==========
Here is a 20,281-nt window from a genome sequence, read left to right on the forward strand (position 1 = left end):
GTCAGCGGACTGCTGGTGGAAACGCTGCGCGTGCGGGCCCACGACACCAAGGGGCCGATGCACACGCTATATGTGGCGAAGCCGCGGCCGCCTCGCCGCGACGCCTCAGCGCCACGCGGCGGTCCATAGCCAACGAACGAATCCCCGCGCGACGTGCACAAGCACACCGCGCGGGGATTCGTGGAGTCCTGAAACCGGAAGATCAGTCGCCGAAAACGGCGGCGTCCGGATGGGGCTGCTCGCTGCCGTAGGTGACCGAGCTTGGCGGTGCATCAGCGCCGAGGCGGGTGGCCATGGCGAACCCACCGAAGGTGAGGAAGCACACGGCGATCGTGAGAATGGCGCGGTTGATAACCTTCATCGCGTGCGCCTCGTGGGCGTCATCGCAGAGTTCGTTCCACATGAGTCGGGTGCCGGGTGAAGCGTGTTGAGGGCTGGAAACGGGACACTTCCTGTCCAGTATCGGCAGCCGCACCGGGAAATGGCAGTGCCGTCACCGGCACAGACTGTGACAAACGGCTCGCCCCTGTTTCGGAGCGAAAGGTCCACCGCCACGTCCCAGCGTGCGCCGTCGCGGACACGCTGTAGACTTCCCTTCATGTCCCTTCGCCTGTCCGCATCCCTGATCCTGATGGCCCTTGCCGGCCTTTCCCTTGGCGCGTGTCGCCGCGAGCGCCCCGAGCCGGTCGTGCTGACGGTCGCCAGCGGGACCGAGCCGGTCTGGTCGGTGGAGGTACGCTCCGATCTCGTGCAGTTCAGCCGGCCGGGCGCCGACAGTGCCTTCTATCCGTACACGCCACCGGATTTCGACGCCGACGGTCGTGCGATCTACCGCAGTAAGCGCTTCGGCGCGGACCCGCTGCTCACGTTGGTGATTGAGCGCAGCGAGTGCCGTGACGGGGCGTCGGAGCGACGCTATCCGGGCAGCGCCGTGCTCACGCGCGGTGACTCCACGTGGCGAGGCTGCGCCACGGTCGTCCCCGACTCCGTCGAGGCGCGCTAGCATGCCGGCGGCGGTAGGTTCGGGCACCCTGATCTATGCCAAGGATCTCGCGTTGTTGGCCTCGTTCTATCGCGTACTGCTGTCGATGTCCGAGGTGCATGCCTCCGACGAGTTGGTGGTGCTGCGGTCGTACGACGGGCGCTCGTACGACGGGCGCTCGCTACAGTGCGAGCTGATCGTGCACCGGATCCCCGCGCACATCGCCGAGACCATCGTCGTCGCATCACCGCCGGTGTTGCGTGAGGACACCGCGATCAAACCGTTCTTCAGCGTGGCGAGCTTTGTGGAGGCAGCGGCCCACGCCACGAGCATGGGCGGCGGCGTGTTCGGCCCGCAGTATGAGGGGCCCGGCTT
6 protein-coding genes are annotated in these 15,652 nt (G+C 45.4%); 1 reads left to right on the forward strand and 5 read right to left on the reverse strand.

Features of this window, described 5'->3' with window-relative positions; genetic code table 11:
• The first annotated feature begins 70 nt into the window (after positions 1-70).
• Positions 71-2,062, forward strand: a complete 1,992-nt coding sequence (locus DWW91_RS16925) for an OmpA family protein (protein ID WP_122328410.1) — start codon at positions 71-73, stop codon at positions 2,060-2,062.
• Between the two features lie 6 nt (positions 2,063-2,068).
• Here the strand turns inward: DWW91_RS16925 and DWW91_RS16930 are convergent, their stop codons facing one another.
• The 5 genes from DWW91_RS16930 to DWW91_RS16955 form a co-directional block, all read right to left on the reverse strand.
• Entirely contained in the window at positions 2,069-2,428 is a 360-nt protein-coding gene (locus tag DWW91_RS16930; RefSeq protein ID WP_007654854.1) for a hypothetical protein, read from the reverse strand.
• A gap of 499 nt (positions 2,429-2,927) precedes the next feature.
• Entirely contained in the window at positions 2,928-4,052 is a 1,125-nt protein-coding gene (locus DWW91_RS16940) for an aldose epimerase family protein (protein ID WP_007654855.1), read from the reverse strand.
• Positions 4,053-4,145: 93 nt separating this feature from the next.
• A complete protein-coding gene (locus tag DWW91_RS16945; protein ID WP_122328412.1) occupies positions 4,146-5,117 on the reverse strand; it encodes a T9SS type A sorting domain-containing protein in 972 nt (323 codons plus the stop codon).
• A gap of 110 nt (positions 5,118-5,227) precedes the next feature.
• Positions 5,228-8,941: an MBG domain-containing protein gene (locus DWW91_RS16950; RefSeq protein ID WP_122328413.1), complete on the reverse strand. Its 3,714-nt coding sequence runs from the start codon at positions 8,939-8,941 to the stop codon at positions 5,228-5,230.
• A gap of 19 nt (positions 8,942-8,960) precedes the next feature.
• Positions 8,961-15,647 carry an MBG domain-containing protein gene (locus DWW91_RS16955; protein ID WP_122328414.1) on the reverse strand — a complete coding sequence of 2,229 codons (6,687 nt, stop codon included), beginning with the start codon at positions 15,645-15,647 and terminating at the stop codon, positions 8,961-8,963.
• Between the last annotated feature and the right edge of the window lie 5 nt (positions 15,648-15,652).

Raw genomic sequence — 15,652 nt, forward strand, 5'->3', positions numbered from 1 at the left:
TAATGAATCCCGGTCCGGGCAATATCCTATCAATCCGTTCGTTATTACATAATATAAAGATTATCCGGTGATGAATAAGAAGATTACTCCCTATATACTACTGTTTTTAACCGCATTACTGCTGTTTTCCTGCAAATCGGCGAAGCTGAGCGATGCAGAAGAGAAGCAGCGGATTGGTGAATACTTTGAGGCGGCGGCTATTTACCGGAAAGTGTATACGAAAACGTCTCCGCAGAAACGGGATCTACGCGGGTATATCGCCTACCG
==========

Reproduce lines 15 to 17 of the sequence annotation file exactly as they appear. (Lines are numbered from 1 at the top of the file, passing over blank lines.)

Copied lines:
• A gap of 110 nt (positions 5,118-5,227) precedes the next feature.
• Positions 5,228-8,941: an MBG domain-containing protein gene (locus DWW91_RS16950; RefSeq protein ID WP_122328413.1), complete on the reverse strand. Its 3,714-nt coding sequence runs from the start codon at positions 8,939-8,941 to the stop codon at positions 5,228-5,230.
• A gap of 19 nt (positions 8,942-8,960) precedes the next feature.